A package of oatmeal from Japan for sale in a grocery store in Hong Kong tested positive for radiation last week.
Since the tsunami and subsequent meltdown at the Fukushima Daiichi nuclear power plant March 11, 2011, China began two testing programs to look for radioactive material in foods from Japan. The Hong Kong testing program discovered the radioactive oatmeal. The other testing program is in Macau.
The oatmeal tested positive for Cesium-137, a radioactive isotope that does not occur naturally. Cesium-137 is created as a byproduct of nuclear fission. The Codex Alimentarius Commission set the international safety limit for Cesium-137 at 1000 Becquerels/kilogram (Bq/kg), but individual nations set their own safety limits. Japan’s safety limit at the time of the Fukushima disaster was 500 Bq/kg. The oatmeal tested at 7 Bq/kg.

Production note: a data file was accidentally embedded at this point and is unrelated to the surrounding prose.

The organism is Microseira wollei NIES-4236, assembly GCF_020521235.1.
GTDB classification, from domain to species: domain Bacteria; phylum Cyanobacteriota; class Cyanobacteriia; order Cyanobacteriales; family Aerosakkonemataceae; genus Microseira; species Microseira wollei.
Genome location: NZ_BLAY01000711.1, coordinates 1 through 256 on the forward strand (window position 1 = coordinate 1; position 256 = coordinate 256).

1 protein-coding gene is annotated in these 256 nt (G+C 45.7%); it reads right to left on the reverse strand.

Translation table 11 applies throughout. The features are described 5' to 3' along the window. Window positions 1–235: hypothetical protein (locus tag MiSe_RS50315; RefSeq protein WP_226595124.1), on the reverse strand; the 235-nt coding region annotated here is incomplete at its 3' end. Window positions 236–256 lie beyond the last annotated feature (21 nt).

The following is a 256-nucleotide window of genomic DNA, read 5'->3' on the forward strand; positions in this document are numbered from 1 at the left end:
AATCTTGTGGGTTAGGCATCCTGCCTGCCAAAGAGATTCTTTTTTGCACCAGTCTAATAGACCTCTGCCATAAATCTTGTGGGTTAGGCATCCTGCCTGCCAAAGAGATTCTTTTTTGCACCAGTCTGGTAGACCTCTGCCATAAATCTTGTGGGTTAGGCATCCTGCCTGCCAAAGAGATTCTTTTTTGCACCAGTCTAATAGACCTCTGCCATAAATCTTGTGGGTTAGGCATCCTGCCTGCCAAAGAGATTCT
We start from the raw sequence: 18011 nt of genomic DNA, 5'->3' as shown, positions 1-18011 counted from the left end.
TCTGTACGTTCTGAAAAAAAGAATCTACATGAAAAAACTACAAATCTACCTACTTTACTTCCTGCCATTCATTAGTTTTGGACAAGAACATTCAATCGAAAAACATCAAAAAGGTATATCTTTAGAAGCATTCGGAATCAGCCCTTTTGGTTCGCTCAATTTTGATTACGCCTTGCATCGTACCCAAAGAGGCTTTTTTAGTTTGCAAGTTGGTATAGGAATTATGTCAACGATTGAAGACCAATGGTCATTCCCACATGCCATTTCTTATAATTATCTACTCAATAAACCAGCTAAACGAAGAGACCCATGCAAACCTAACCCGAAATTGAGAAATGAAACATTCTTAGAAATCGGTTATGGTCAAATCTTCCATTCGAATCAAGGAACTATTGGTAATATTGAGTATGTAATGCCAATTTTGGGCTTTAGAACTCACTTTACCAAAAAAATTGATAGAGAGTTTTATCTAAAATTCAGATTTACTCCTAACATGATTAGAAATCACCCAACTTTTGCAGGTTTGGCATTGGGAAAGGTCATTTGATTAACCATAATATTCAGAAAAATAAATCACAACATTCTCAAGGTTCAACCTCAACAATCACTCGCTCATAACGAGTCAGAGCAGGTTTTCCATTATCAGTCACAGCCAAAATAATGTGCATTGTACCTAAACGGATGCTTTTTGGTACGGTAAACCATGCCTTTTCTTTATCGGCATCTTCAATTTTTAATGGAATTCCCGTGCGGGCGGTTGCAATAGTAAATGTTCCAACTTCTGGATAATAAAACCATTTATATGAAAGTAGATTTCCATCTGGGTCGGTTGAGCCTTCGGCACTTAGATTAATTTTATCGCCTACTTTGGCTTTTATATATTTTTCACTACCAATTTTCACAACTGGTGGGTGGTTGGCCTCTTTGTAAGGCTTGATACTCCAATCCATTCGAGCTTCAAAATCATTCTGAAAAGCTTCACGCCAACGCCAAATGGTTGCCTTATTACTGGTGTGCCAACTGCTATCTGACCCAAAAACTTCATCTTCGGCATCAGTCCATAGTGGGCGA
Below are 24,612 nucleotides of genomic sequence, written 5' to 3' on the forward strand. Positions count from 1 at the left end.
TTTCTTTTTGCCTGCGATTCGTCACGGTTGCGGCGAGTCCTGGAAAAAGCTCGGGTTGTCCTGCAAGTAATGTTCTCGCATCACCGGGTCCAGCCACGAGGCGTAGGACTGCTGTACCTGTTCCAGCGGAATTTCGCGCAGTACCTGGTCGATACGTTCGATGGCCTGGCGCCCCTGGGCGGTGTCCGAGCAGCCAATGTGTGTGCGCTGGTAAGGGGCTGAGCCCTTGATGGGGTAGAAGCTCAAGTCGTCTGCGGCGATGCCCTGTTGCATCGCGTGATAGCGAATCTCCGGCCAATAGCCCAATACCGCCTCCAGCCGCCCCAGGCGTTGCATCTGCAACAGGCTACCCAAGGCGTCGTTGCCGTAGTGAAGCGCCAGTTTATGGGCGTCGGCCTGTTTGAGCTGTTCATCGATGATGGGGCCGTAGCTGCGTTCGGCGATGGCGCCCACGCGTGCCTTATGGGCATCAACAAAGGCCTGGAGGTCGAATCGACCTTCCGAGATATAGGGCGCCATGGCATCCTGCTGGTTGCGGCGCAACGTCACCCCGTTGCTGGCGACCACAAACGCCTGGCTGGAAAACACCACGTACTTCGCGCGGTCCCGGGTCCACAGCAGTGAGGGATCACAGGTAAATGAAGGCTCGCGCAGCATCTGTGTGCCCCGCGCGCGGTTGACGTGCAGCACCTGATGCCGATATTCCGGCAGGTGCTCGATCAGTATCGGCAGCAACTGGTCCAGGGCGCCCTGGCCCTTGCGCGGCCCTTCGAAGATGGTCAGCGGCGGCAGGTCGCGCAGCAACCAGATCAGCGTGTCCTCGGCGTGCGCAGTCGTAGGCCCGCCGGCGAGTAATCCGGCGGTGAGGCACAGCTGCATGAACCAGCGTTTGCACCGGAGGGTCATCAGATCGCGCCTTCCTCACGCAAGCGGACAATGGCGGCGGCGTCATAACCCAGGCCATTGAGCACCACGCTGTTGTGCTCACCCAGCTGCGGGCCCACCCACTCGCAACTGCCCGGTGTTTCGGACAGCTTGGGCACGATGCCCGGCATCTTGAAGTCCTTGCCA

Since the testing began the day after the Fukushima nuclear disaster, more than 90,000 Japanese food products have been tested. Only 171 of those products tested positive for radiation. The U.S. has no similar testing program.